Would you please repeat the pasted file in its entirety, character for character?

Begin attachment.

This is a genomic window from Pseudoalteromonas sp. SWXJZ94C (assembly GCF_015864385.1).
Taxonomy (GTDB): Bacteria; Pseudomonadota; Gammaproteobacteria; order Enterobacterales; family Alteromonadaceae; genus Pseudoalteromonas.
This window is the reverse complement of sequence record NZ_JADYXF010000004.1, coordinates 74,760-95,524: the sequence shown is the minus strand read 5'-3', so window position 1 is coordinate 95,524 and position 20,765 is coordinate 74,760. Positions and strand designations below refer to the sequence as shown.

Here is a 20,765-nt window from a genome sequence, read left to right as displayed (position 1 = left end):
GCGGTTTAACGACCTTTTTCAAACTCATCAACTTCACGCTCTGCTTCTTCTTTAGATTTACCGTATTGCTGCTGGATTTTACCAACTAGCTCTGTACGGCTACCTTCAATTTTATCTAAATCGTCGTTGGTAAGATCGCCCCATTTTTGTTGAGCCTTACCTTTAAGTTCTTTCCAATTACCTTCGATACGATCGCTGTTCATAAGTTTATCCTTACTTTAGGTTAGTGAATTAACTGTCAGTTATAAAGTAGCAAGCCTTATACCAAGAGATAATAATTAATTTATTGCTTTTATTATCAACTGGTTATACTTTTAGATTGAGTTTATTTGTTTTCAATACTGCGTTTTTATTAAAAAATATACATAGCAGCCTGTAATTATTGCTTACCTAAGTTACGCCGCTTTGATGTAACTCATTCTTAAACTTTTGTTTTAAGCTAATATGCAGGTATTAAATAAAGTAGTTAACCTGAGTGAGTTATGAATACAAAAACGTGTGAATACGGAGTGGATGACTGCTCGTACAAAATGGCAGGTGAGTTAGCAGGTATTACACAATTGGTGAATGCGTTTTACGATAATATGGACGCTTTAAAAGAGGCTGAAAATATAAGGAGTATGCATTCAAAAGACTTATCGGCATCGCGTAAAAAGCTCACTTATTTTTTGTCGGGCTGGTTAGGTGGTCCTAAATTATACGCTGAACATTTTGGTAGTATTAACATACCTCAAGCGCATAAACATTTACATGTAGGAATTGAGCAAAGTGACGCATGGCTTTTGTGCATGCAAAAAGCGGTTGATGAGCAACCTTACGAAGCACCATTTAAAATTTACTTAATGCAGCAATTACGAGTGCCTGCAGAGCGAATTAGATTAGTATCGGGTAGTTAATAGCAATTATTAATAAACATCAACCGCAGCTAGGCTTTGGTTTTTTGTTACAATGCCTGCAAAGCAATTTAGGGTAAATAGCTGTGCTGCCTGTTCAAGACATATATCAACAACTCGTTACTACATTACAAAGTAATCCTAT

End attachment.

This is a genomic window from Pseudoalteromonas sp. SWXJZ94C (assembly GCF_015864385.1).
Taxonomy (GTDB): Bacteria; Pseudomonadota; Gammaproteobacteria; order Enterobacterales; family Alteromonadaceae; genus Pseudoalteromonas.
This window is the reverse complement of sequence record NZ_JADYXF010000004.1, coordinates 74,760-95,524: the sequence shown is the minus strand read 5'-3', so window position 1 is coordinate 95,524 and position 20,765 is coordinate 74,760. Positions and strand designations below refer to the sequence as shown.

Here is a 20,765-nt window from a genome sequence, read left to right as displayed (position 1 = left end):
GCGGTTTAACGACCTTTTTCAAACTCATCAACTTCACGCTCTGCTTCTTCTTTAGATTTACCGTATTGCTGCTGGATTTTACCAACTAGCTCTGTACGGCTACCTTCAATTTTATCTAAATCGTCGTTGGTAAGATCGCCCCATTTTTGTTGAGCCTTACCTTTAAGTTCTTTCCAATTACCTTCGATACGATCGCTGTTCATAAGTTTATCCTTACTTTAGGTTAGTGAATTAACTGTCAGTTATAAAGTAGCAAGCCTTATACCAAGAGATAATAATTAATTTATTGCTTTTATTATCAACTGGTTATACTTTTAGATTGAGTTTATTTGTTTTCAATACTGCGTTTTTATTAAAAAATATACATAGCAGCCTGTAATTATTGCTTACCTAAGTTACGCCGCTTTGATGTAACTCATTCTTAAACTTTTGTTTTAAGCTAATATGCAGGTATTAAATAAAGTAGTTAACCTGAGTGAGTTATGAATACAAAAACGTGTGAATACGGAGTGGATGACTGCTCGTACAAAATGGCAGGTGAGTTAGCAGGTATTACACAATTGGTGAATGCGTTTTACGATAATATGGACGCTTTAAAAGAGGCTGAAAATATAAGGAGTATGCATTCAAAAGACTTATCGGCATCGCGTAAAAAGCTCACTTATTTTTTGTCGGGCTGGTTAGGTGGTCCTAAATTATACGCTGAACATTTTGGTAGTATTAACATACCTCAAGCGCATAAACATTTACATGTAGGAATTGAGCAAAGTGACGCATGGCTTTTGTGCATGCAAAAAGCGGTTGATGAGCAACCTTACGAAGCACCATTTAAAATTTACTTAATGCAGCAATTACGAGTGCCTGCAGAGCGAATTAGATTAGTATCGGGTAGTTAATAGCAATTATTAATAAACATCAACCGCAGCTAGGCTTTGGTTTTTTGTTACAATGCCTGCAAAGCAATTTAGGGTAAATAGCTGTGCTGCCTGTTCAAGACATATATCAACAACTCGTTACTACATTACAAAGTAATCCTAT